With these words to Boswell, Samuel Johnson dismissed Lady Di Beauclerk, the wife of one of his closest friends, a woman of the highest rank, the daughter of a duke, who had forsaken her reputation, her place in society, her children, and her role as lady-in-waiting to the Queen for love.
Born Lady Diana Spencer in 1735, the eldest child of the third Duke of Marlborough, she was expected rigidly to follow a traditional path through life: educated in the fashion considered suitable for a girl, and married to a man of the appropriate rank for a duke's daughter. But finding herself in a desperately unhappy marriage to Viscount Bolingbroke, Lady Di overturned convention. She left her husband, maintained a secret relationship with her lover, Topham Beauclerk, hid the birth of an illegitimate child, and eventually helped to support herself by painting.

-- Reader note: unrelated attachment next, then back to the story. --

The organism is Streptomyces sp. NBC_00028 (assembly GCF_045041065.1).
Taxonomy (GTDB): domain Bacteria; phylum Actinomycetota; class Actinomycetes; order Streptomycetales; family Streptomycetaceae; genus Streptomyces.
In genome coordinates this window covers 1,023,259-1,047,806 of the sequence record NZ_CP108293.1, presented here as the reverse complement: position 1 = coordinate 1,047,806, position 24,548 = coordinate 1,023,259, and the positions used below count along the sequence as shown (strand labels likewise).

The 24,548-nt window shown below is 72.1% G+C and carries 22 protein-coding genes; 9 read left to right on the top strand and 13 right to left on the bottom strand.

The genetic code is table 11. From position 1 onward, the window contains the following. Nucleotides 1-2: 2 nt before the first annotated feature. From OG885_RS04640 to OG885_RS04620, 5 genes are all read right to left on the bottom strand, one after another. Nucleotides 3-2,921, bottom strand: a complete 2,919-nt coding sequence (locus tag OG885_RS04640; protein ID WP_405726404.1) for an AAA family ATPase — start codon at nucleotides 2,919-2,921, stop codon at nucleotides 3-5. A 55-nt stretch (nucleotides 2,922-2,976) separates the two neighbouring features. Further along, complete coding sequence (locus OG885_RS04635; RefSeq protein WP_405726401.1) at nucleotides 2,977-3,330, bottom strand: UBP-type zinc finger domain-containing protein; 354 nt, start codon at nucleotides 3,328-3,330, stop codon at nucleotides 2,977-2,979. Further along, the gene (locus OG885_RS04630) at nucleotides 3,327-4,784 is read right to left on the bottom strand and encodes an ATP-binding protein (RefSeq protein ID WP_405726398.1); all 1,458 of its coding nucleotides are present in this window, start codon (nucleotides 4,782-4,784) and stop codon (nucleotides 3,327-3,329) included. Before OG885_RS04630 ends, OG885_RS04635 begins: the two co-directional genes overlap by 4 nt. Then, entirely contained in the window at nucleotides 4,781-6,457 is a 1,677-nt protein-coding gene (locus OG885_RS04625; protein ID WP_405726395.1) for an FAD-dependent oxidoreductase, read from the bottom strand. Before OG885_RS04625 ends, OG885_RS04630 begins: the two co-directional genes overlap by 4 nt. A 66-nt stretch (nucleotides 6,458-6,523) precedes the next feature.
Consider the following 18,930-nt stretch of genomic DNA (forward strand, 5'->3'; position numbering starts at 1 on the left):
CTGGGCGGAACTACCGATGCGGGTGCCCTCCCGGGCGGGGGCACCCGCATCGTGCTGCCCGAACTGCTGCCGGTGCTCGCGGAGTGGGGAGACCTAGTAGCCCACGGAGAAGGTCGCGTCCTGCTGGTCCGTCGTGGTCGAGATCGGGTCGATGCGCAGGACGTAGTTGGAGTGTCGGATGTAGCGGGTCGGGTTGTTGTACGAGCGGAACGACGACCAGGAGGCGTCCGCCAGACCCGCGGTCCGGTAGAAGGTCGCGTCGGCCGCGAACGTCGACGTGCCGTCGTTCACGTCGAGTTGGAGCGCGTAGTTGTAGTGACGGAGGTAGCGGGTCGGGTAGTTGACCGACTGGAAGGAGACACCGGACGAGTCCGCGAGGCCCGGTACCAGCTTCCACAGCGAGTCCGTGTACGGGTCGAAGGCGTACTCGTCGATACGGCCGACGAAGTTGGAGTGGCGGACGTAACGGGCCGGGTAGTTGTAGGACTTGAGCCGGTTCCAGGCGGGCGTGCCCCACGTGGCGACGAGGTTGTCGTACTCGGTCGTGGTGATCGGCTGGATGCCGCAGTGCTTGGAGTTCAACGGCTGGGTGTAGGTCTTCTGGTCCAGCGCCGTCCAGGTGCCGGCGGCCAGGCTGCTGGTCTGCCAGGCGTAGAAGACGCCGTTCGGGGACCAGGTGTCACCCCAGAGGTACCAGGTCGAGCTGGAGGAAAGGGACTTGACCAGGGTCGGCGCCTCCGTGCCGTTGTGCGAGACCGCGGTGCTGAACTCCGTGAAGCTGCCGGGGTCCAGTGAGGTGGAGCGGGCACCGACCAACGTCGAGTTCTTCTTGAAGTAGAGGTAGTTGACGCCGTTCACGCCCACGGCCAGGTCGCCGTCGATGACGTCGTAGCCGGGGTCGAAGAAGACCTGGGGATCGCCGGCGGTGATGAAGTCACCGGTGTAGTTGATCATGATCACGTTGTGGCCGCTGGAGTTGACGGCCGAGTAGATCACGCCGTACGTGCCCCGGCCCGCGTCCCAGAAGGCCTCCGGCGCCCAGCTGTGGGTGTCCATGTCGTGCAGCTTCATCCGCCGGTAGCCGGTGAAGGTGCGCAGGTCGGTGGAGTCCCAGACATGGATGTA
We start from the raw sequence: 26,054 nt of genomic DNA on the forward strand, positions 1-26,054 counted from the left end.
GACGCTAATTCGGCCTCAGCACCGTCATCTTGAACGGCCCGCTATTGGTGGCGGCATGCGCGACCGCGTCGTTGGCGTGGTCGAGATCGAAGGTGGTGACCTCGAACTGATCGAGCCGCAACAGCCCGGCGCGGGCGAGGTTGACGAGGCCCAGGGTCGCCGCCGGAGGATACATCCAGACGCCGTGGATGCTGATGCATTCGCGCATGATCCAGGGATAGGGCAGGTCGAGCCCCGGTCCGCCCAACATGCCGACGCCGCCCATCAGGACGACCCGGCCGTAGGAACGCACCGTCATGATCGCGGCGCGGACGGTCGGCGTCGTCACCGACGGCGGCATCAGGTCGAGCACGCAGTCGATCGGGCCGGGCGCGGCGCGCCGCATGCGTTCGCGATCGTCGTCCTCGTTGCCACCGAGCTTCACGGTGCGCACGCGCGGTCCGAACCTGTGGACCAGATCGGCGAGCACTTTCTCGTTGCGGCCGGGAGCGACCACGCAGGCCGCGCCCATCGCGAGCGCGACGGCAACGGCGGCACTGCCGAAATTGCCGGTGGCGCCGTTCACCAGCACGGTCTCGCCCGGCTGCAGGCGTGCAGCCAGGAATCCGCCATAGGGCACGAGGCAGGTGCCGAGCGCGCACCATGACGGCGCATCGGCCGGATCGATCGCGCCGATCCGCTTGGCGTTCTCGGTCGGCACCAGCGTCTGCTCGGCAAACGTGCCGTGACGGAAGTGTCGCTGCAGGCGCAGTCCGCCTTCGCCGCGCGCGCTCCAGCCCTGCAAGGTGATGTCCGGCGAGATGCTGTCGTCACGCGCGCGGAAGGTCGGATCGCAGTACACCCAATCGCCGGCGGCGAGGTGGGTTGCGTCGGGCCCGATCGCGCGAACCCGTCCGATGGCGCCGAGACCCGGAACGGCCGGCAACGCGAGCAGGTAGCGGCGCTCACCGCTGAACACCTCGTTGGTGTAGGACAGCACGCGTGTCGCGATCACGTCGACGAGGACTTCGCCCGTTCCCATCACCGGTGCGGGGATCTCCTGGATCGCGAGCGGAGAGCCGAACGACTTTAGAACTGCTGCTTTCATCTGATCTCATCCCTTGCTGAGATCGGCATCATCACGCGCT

Lady Di Beauclerk was a highly gifted artist who was able to use her scandalous reputation as an adulteress, aristocratic woman to further her career as a painter and designer. She painted portraits, illustrated plays and books, provided designs for Wedgwood's innovative pottery, and decorated rooms with murals. Championed by her close friend Horace Walpole, whose letters illuminate all aspects of her life, she was able to establish herself as an admired artist at a time when women struggled to forge careers.
Carola Hicks provides an enthralling account of eighteenth-century society, in which Lady Di encountered many of the most eminent artistic, literary, and political figures of the day. Improper Pursuits is an absorbing study of a singular life.